By Kyle Moore
June 12, 2022 - Many people came together in Glace Bay, N.S. Saturday - led by the Men of the Deeps - to mark Davis Day for the first time in two years.
“It's very important. This is our history, this is who we came from and these are our people. These are the people responsible for the lives we have,” said Cape Breton Miners Museum executive director Mary Pat Mombourquette.
In mining communities across the province, people stopped to remember William Davis, the 37-year-old father of nine who was shot and killed by coal company police during a 1925 miner's strike in New Waterford, N.S.
Nearly a century later, the day has come to honour all miners killed or injured on the job.
“Safety of the workers is as important today as it was in 1979, or in 1992 at the Westray explosion. We will continue our fight to ensure that when a worker leaves home for a shift, they need to return home at the end of the day,” said Danny Cavanagh with Nova Scotia Federation of Labour.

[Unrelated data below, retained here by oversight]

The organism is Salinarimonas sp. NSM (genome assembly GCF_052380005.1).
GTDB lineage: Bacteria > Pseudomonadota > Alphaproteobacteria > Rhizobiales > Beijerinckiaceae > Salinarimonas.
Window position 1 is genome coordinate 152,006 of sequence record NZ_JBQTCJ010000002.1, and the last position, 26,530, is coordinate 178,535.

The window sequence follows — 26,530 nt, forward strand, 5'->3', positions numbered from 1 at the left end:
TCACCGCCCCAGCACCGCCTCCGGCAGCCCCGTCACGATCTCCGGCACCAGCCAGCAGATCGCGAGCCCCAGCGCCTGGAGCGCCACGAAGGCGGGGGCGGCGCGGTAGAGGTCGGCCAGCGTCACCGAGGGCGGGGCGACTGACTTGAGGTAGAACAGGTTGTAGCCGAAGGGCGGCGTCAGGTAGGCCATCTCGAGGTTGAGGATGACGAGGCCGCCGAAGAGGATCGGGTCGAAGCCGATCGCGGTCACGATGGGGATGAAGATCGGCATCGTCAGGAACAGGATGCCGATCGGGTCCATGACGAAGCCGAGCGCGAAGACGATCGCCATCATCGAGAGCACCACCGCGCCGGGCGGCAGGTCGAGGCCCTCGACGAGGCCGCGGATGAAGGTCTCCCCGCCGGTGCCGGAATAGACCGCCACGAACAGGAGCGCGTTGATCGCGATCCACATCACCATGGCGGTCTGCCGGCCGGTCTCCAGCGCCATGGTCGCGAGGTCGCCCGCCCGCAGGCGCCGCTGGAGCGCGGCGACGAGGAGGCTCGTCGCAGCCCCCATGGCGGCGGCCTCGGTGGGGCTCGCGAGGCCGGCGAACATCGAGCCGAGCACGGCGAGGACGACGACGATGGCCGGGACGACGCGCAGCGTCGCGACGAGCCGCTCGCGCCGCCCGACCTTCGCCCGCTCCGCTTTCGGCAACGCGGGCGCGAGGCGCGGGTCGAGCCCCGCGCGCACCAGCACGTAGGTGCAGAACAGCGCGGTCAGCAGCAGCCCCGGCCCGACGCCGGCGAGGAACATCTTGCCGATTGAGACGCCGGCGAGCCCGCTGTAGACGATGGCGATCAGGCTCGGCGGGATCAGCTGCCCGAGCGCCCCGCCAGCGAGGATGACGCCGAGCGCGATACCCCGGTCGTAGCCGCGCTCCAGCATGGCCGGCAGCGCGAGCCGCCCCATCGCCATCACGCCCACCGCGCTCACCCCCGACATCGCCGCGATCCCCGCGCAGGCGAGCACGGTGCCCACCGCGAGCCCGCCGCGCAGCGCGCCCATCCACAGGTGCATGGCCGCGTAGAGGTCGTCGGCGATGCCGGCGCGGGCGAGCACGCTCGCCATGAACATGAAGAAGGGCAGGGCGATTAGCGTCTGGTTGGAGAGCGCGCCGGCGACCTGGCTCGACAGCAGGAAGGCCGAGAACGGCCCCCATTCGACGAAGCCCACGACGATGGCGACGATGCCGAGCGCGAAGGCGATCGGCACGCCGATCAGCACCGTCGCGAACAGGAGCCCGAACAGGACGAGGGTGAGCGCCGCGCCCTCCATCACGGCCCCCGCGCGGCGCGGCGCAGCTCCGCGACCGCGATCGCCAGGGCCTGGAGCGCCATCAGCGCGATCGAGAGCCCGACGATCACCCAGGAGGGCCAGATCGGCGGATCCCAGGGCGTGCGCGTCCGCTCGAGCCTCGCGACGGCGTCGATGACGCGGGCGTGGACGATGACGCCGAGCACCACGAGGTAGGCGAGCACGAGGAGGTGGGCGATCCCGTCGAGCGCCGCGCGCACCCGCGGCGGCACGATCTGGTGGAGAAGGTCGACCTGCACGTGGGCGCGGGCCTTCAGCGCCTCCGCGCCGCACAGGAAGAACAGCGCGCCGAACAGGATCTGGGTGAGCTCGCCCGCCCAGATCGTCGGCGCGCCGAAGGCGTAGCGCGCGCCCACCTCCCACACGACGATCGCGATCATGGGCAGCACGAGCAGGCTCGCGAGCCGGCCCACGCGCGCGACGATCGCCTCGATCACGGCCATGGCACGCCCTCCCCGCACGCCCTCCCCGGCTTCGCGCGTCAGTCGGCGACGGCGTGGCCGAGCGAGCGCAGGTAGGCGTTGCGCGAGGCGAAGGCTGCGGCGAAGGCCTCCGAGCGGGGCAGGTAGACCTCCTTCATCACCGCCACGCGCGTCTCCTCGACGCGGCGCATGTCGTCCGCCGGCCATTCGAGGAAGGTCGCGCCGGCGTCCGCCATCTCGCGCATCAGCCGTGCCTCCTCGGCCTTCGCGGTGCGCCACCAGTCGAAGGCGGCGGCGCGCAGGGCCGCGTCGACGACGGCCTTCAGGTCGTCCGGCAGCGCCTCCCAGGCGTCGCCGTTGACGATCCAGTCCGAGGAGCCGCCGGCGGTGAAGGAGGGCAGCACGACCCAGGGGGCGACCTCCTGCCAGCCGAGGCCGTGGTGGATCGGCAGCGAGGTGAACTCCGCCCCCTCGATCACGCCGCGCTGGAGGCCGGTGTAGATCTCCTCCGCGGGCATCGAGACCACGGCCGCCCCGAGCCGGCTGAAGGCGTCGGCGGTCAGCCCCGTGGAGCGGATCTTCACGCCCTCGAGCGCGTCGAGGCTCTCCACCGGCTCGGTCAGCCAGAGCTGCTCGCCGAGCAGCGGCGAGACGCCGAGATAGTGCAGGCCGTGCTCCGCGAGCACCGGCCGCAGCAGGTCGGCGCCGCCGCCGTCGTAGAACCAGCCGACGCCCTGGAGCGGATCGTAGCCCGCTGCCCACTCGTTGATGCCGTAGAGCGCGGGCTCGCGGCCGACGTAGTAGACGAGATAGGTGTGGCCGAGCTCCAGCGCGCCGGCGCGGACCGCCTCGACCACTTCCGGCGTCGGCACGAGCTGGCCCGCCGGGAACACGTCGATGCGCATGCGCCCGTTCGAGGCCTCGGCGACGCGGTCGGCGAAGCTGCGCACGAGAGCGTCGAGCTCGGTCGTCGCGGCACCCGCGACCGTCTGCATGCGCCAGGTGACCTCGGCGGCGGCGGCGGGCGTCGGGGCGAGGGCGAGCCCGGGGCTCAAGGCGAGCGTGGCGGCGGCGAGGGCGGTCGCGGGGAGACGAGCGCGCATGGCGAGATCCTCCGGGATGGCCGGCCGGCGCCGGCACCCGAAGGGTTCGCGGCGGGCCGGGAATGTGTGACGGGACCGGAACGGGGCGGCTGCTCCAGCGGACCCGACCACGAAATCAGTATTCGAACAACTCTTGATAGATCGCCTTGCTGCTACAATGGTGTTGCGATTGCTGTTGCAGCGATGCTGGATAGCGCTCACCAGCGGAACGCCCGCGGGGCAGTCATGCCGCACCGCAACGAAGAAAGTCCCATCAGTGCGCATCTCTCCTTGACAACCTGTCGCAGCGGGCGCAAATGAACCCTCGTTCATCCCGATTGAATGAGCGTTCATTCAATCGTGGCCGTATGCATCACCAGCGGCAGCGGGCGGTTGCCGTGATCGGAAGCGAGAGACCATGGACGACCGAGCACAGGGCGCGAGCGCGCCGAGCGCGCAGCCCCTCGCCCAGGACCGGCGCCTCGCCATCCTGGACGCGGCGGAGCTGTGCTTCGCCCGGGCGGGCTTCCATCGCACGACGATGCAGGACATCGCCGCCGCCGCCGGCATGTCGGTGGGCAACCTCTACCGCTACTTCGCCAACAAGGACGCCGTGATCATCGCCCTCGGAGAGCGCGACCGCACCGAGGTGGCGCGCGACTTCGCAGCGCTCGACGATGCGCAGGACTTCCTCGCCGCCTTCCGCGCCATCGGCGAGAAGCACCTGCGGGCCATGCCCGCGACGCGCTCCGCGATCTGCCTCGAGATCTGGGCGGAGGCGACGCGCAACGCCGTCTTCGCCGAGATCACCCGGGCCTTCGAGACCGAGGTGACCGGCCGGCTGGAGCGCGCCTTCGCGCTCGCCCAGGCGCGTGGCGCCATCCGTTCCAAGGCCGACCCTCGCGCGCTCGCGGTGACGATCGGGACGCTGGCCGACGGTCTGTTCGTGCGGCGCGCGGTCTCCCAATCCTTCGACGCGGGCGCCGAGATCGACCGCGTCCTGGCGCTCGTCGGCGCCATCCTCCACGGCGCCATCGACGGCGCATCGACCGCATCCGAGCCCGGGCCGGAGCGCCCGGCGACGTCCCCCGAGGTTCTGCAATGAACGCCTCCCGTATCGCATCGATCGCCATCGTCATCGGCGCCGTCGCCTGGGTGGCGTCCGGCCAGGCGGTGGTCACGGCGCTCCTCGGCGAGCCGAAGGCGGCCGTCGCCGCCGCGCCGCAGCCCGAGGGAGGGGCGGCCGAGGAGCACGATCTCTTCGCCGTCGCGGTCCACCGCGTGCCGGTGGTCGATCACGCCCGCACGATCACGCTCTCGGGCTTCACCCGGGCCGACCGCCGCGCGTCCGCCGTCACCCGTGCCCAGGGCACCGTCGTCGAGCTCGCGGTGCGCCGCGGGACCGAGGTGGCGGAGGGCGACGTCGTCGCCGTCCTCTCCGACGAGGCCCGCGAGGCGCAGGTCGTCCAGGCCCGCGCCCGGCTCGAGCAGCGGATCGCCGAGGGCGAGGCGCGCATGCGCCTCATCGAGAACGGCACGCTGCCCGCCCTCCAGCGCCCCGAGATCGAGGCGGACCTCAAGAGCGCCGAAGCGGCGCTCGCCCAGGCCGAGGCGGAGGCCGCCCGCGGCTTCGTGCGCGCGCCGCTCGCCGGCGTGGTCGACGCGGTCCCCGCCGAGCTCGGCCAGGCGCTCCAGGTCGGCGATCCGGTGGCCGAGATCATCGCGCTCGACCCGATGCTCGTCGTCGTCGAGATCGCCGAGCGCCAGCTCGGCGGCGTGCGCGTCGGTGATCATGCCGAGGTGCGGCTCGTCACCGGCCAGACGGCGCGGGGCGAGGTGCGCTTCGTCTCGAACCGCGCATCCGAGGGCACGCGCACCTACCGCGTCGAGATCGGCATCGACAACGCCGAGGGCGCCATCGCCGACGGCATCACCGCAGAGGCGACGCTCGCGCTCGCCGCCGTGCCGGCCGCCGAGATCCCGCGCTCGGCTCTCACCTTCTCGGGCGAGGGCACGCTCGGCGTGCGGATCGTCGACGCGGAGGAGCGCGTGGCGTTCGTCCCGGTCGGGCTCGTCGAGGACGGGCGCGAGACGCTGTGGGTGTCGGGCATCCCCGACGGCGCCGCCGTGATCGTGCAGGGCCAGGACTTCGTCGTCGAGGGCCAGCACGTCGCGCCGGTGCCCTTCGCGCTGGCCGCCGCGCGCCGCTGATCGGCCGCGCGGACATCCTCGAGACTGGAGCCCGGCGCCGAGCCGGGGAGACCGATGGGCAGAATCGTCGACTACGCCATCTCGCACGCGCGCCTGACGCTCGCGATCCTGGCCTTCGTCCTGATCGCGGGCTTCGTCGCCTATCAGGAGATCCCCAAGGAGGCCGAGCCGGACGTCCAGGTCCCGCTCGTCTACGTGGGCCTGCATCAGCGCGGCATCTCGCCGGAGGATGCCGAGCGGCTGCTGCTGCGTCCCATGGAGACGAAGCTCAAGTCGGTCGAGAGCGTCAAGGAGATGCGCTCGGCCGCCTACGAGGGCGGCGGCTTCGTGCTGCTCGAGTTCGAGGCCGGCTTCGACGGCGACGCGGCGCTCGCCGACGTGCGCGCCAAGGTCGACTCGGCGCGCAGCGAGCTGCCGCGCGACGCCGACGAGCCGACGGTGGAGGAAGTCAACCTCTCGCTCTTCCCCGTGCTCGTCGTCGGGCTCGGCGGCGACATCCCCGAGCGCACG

A special monument was also unveiled as part of the ceremony on Saturday.
A dozen coal miner lunch pails, each etched with a name and a rose to remember 12 men killed in Cape Breton's deadliest mining disaster.
“I think the families that are related to miners who lost their lives that day enjoy coming here. It's just a nice, quiet, peaceful place to reflect,” says Joanne Shepard.
Shepard's father Fabien was one of the men killed on February 24, 1979.
She says she thinks of him every day, but especially on Miners' Memorial Day.
“If the past two years has taught us anything, it is that our future is always uncertain. Even today is not a guaranteed fact until it is over and considered yesterday,” she says.
Jim Maclellan was the mine manager on that tragic day; it's one he says he will never forget.
“It was our worst fears of any manager, any miner - an explosion. There was nobody in that mine or the Cape Breton Development Corporation at that time that experienced an explosion.”